Live! Real! Human!
Sarah Crissinger’s recent “Being ‘Human’ in the Classroom: A Case for Personal Testimony in Pedagogy” post at ACRLog does a wonderful job of giving specifics on how librarians can use our personal experiences with the research process while instructing students. Maybe it’s because I’ve been listening to Back to Work episodes on my commute, but Crissinger’s article reminds me a lot of Merlin Mann’s occasional assertion that he’s insightful about productivity not because he’s got a perfect track record with being productive but rather because he’s so intimately familiar with and observant of the struggle with distractions and how we can lose our way during projects. I think we convey our authority as instructors better through discussions of experience than through the talismanic trophies of accomplishments our students might not yet understand. What does having authored a host of peer-reviewed journal articles mean to a first-year student whose mental maps of knowledge, let alone personal life experience, doesn’t involve peer-review yet?
I think it might serve us—and our students/patrons—better when we present ourselves more as process experts than domain experts. By “process expert” I don’t mean that we claim “we do it perfectly” but rather something more akin to “we are familiar with many different approaches & their associated benefits and pitfalls.” Admitting that we too have occasional scholarly difficulties helps us model our critical thinking processes of engaging with information and sources, as well as giving openings for patrons to see us not as stern shushers but rather as willing guides who value sharing our hard-won insights. This is the tack that most Writing Centers I’ve been acquainted with take toward teaching composition. While it can be more nerve-wracking, I do think that sharing our vulnerability leads to a better connection with our students, and therefore better pedagogical potential.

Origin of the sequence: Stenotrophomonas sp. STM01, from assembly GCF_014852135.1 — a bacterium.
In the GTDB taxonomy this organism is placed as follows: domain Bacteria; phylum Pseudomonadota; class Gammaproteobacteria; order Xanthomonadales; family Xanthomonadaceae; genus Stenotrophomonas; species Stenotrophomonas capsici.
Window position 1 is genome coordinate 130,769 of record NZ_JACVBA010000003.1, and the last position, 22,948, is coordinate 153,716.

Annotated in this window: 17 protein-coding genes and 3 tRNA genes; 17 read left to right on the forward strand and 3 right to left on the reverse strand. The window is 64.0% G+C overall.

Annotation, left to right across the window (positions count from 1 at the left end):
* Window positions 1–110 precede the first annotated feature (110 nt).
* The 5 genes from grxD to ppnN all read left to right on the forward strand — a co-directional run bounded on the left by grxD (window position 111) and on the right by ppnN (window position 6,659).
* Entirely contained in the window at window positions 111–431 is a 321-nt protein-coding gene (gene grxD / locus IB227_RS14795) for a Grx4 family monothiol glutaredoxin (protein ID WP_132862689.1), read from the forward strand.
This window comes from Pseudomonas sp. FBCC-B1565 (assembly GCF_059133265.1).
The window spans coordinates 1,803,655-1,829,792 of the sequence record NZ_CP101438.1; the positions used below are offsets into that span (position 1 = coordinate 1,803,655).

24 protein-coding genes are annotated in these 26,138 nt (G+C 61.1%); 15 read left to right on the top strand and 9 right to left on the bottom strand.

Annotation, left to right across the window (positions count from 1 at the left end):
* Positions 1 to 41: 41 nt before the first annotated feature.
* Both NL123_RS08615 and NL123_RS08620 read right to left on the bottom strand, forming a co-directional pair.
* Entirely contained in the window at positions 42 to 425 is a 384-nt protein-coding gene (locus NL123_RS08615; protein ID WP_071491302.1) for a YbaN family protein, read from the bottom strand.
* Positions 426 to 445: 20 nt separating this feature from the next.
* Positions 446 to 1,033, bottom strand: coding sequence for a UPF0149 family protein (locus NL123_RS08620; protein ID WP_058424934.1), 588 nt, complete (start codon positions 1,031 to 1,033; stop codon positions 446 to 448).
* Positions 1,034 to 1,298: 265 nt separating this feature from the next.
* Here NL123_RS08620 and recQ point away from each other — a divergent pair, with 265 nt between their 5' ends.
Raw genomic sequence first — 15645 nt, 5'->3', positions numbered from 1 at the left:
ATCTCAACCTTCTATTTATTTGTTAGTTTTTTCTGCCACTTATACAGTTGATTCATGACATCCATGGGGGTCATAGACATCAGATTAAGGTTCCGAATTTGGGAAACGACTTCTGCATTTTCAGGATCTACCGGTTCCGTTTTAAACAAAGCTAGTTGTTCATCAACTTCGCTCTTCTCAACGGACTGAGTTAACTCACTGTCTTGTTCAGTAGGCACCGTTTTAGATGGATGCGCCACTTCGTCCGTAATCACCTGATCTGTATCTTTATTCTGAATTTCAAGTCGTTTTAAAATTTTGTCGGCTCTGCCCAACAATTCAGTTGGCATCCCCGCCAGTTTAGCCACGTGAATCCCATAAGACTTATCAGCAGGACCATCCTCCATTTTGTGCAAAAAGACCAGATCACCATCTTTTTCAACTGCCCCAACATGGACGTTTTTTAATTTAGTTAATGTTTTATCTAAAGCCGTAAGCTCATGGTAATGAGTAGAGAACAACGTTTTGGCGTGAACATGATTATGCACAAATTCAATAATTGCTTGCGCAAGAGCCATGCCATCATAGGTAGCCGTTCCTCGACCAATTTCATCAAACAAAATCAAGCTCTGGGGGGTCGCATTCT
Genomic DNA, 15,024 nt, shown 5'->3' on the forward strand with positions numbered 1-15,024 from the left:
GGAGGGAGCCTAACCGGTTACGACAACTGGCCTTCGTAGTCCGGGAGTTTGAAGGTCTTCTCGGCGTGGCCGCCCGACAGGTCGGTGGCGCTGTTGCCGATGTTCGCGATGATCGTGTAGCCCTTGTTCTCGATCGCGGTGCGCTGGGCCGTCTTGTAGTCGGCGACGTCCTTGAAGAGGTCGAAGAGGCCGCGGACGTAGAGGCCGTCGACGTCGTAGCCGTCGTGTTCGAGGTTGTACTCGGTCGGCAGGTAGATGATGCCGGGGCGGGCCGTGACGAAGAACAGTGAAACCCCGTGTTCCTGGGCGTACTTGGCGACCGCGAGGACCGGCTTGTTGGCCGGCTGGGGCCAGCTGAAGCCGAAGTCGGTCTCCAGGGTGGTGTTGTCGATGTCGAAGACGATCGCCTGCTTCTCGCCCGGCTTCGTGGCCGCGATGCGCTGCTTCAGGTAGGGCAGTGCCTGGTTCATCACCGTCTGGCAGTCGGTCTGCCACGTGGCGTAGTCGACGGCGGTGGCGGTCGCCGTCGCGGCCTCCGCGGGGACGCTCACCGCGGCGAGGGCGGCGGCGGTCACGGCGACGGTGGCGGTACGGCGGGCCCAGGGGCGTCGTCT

An article on new Boise area code schools by Zach Kyle came out this week, which handily provides local context for the question of what role higher education can play in the lives of local students. Looking at the prices for these programs and weighing them against something like freeCodeCamp recalls the age-old discussion of what mixture of vocational preparation, historical context, and interpersonal contacts higher education “ought” to provide students & society at large.
On a very related note, if you aren’t familiar with the 1960s history of California’s Master Plan for Higher Education, or with what Richard Barbrook and Andy Cameron term “The Californian Ideology,” I highly recommend you take the time to read Audrey Watter’s recent keynote “Technology Imperialism, the Californian Ideology, and the Future of Higher Education”.
This week was my first week getting to do reference desk shifts in my new position, which means that I’m getting to meet more of the students at the College of Western Idaho. I’m also getting more ever familiar with the sources we have, which made Barbara Fister’s “Library of Forking Paths” article at Inside Higher Ed resonate even more.